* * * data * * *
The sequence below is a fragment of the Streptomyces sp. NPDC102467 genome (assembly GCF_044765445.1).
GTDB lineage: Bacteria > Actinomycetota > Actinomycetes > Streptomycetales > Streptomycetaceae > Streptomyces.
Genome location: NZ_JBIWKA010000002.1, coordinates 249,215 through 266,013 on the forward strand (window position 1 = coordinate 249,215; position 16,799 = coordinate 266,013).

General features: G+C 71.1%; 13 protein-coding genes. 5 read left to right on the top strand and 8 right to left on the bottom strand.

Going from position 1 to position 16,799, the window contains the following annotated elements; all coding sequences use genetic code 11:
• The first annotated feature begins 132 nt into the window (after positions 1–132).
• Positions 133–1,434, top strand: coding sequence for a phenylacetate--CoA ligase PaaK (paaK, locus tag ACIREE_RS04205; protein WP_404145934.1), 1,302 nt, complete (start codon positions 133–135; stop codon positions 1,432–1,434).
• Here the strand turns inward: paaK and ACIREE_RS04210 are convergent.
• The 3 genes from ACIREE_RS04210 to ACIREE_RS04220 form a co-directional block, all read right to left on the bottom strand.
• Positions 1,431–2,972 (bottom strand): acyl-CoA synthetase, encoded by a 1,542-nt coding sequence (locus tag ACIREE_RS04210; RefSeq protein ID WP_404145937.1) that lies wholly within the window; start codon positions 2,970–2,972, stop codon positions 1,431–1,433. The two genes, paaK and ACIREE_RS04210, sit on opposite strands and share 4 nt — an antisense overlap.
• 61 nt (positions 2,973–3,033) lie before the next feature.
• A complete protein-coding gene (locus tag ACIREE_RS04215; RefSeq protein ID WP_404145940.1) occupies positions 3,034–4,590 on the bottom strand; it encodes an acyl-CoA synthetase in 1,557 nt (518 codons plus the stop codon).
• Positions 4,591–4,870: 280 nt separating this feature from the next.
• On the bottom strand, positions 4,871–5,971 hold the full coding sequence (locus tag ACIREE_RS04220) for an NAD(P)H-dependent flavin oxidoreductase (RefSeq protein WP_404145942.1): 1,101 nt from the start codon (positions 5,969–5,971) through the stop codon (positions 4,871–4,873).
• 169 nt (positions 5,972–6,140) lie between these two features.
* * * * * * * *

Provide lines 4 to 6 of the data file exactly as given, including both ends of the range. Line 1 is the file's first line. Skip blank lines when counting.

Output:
General features: G+C 71.1%; 13 protein-coding genes. 5 read left to right on the top strand and 8 right to left on the bottom strand.

Going from position 1 to position 16,799, the window contains the following annotated elements; all coding sequences use genetic code 11:
• The first annotated feature begins 132 nt into the window (after positions 1–132).